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Five amazing storm chasing locations

October 21, 2020 8:30 AM |

storm chasing locations

For most people, hearing the news that a storm is coming is a signal to get inside, lock the doors, close the windows, and stay safe until it passes. The majority of people dislike storms and will do as much as they can to avoid them or shut them out. Some people hate them so much that they spend every second of a storm terrified and don't start to feel better until the storm has passed.

Other people are different. They find storms extremely exciting. They sit by the window and watch the lightning flash across the sky. Some of them even stand outside in the rain, getting wet on purpose! These are the people who are most likely to become storm chasers - people for whom following a storm is the perfect vacation experience. They don’t hide from the weather - they proactively go looking for it!

storm chasing locations

Storm chasing can be a frustrating endeavour because you can't control the weather. Waiting for a storm to come can be a little like the online slots game "North Storm" coming to life. While you might get lucky some of the time when you play the online slots game, most of the time, you'll find that nothing happens. That's not so bad when you're playing games at an online slots website like because you've probably only spent a few dollars doing so, but you might spend hundreds or thousands of dollars on a storm-seeing vacation only to miss out on all the action! Things don't have to be that way, though. Stop relying on pot luck, log out of the online slots website, and check out one of these five can't-miss storm locations instead.

storm chasing locations

Tampa Bay, Florida, USA

It’s a little ironic that Florida is nicknamed “the sunshine state” when you’re just as likely to see a huge storm there as you are to bask in the sunshine. The weather can indeed get very hot and sunny in this part of the United States of America, but a huge storm is never far behind it! Hurricanes and lightning are a fact of life in this part of the world. That’s not necessarily good news for the people who live here full time, as Tampa Bay is massively at risk of destruction if there were to be a tiny rise in the sea level. For the storm chaser, though, it's perfect. There are more tornadoes per square mile here than anywhere else in the USA, and when the storms set in, they tend to last for hours. You'll also see more lightning here than anywhere else in the country. If you don't want to stand in the middle of the storm - which we'd understand because they're pretty ferocious - rent a hotel room in one of the area's many high-rise hotels to enjoy spectacular views.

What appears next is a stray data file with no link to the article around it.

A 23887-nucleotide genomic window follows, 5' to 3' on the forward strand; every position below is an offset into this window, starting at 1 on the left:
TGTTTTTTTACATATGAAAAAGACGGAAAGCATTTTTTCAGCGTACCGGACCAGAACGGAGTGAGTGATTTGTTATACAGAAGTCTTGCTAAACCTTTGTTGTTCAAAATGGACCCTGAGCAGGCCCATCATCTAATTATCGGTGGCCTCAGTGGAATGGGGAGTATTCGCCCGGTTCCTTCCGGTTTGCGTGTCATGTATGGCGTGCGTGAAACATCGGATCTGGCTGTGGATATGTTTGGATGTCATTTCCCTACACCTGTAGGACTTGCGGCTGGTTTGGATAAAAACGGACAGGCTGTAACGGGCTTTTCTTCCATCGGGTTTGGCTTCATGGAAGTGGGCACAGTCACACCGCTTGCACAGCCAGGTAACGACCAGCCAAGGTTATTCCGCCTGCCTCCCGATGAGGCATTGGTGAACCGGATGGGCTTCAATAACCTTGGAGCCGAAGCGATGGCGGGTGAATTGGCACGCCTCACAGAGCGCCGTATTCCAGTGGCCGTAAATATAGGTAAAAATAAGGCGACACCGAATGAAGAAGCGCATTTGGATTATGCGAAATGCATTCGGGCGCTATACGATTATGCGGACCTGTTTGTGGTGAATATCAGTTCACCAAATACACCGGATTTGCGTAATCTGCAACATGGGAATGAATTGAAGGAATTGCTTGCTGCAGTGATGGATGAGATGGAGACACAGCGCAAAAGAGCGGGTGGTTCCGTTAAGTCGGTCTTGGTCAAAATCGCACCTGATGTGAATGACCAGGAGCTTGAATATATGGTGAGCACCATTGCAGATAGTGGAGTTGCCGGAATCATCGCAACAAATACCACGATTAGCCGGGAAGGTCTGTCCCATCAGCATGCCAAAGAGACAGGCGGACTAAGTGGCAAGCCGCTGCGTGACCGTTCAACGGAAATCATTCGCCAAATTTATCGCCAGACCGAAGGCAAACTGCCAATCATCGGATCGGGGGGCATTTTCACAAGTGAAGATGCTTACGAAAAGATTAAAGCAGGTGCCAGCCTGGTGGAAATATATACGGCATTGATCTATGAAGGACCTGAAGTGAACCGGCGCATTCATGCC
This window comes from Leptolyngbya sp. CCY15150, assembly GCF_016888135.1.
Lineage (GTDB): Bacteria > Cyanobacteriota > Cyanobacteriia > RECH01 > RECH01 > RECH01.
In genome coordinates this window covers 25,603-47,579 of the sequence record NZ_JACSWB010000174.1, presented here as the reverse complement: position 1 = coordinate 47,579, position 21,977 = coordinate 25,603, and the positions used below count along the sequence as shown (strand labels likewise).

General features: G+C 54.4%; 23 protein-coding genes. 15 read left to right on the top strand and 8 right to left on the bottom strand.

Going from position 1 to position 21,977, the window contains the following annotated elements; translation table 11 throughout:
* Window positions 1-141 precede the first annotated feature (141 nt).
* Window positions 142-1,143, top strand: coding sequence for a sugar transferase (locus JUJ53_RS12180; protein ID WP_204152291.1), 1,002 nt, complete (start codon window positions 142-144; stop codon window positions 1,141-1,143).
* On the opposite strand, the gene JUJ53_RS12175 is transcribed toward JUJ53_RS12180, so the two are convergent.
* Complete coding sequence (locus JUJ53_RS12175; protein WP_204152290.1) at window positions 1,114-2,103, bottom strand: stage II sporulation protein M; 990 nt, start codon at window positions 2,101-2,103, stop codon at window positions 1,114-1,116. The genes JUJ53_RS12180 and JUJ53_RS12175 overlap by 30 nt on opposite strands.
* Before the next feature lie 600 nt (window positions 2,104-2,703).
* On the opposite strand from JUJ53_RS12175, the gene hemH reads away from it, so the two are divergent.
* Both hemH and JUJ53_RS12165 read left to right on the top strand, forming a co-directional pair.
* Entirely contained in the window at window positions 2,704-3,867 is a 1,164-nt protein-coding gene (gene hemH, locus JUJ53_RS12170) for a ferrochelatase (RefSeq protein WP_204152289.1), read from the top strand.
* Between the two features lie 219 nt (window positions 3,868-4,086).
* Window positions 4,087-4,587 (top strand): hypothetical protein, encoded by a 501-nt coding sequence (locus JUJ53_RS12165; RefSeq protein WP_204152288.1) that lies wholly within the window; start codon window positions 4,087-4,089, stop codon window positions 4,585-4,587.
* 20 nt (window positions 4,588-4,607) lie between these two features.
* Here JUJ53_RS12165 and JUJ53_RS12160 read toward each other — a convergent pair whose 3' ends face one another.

storm chasing locations


We’re not listing one single location in the African nation of Namibia. We’re listing the whole country. The scenery of Namibia is spectacular, with towering mountains and mile upon mile of sand and trees, but the desert is restless. With alarming frequency, the wind whips up the sand and blasts it across the plains in the form of a great sandstorm. When they happen, the effect of them is made all the more dramatic by the fact that the sand is red! Sometimes the storm is accompanied by fog, rolling in from the spookily-named Skeleton Coast - a fine place to spend a little time if you want to check out a few old shipwrecks. We can’t recommend standing in the middle of a sandstorm, so find yourself a reasonably-priced desert lodge to watch the drama unfold from instead.